Today, during Craft Conference (craft-conf.com), I heard a couple of speeches about the role of architects in the era of moving from big monolithic systems to microservices.
In the last decade when working with Agile and Lean software methods, the role of architects hasn’t changed much compared to the past. Scrum of Scrums and other scaling techniques have kept huge and tightly coupled software development projects legitimate, where architects kept being the people both deeply technically skilled and able to think big and having the soft skills of handling all the dependencies.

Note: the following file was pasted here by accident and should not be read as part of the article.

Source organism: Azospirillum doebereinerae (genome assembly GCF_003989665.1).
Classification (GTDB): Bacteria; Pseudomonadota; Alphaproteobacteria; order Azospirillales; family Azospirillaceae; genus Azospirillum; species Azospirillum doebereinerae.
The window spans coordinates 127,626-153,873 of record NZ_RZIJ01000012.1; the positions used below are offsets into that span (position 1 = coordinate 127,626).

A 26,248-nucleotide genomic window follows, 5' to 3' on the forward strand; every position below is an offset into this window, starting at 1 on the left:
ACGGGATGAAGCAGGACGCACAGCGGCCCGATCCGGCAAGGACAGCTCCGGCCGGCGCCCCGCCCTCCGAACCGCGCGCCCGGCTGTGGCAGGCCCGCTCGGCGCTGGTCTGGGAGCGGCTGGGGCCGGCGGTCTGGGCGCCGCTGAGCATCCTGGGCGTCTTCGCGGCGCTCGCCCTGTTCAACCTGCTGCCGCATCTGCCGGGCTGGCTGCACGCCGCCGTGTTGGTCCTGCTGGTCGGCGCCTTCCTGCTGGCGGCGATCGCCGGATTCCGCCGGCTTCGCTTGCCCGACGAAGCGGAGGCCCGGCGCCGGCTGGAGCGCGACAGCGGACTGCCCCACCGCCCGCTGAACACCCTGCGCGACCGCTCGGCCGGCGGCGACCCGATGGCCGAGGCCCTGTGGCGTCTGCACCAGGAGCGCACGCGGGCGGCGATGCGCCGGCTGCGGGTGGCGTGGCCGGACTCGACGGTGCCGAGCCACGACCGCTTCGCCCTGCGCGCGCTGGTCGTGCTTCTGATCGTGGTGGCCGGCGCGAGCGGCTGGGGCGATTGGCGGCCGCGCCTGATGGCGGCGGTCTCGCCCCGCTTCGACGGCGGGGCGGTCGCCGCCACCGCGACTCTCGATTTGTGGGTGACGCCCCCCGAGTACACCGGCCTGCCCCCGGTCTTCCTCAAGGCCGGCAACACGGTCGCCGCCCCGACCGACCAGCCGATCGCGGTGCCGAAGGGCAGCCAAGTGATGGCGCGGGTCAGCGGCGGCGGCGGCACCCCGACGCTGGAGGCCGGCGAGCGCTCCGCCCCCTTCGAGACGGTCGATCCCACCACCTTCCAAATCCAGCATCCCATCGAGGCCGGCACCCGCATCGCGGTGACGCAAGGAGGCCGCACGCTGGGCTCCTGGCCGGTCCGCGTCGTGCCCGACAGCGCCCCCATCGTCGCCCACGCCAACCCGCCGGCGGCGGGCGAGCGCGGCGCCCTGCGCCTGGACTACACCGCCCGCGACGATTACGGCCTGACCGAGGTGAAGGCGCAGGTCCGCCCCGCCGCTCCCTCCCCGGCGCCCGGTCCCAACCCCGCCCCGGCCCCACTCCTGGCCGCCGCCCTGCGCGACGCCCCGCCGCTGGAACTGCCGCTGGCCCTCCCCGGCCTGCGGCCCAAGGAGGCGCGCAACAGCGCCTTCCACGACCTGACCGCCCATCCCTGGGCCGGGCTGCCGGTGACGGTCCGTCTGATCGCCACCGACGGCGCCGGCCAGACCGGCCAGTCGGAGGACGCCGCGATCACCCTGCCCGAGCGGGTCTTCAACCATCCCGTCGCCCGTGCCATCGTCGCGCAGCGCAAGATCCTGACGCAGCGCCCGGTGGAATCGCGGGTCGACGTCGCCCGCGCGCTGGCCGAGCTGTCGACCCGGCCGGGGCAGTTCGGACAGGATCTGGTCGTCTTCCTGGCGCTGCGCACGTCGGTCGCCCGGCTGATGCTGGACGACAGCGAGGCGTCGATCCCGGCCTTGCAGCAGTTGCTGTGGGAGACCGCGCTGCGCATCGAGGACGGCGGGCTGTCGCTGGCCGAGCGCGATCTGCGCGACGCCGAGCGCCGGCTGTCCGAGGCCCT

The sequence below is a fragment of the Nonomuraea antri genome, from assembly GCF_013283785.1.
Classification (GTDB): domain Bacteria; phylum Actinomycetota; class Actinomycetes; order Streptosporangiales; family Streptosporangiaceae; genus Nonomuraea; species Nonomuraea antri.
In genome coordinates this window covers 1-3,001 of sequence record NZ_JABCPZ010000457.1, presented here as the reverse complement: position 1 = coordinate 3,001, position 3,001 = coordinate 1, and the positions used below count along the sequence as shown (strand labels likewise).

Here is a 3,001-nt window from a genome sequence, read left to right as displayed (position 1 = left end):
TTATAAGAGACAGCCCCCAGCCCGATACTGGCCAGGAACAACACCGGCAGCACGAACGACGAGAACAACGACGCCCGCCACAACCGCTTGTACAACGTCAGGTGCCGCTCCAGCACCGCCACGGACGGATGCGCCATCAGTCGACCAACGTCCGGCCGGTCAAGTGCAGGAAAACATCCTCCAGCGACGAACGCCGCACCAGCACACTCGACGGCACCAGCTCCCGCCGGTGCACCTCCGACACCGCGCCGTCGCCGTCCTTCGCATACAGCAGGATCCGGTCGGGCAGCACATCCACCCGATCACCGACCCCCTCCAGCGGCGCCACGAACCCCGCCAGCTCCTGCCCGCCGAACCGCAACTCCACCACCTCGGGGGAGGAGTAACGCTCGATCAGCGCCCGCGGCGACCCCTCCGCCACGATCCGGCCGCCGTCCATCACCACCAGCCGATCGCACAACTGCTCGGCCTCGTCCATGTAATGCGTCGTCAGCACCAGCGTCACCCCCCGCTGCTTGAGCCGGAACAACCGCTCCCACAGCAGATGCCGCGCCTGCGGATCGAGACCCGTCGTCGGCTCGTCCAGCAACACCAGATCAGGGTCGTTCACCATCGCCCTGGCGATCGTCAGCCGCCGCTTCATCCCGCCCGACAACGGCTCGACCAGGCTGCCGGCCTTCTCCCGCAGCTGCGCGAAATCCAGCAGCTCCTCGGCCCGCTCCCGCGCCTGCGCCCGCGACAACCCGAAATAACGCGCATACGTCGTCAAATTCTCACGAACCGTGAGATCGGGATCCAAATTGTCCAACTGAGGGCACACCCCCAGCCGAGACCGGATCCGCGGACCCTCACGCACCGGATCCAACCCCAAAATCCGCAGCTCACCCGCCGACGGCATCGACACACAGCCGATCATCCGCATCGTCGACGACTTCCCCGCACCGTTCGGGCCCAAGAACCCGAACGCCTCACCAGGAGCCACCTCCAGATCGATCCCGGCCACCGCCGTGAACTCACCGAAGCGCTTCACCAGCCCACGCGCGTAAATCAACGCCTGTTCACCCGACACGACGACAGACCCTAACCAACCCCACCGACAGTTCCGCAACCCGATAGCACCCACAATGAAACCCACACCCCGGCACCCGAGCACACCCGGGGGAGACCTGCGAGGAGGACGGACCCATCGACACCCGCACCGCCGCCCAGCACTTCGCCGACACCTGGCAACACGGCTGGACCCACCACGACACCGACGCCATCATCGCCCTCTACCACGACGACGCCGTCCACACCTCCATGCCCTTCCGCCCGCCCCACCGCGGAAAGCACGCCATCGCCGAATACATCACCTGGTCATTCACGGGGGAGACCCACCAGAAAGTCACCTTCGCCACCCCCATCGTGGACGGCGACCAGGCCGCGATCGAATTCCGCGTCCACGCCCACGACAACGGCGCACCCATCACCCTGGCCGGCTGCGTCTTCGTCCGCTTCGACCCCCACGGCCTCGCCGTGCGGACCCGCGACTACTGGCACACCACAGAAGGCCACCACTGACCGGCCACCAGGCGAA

However, when speaking of microservices, we may think that creating and evolving these services, being very loosely coupled, and owned by small (fed by max. 2 pizzas) teams, don’t need these architects handling the above mentioned complexities. However, the more services we are talking about, the higher the complexity of aligning between these services will be. If this alignment happens on an extremely decentralized way, making cross-service interface definitions and keeping consistency on cross-cutting topics may be too much challenging. So the role of architects doesn’t necessarily have to be declared unnecessary, just needs to be re-calibrated and adjusted to new requirements.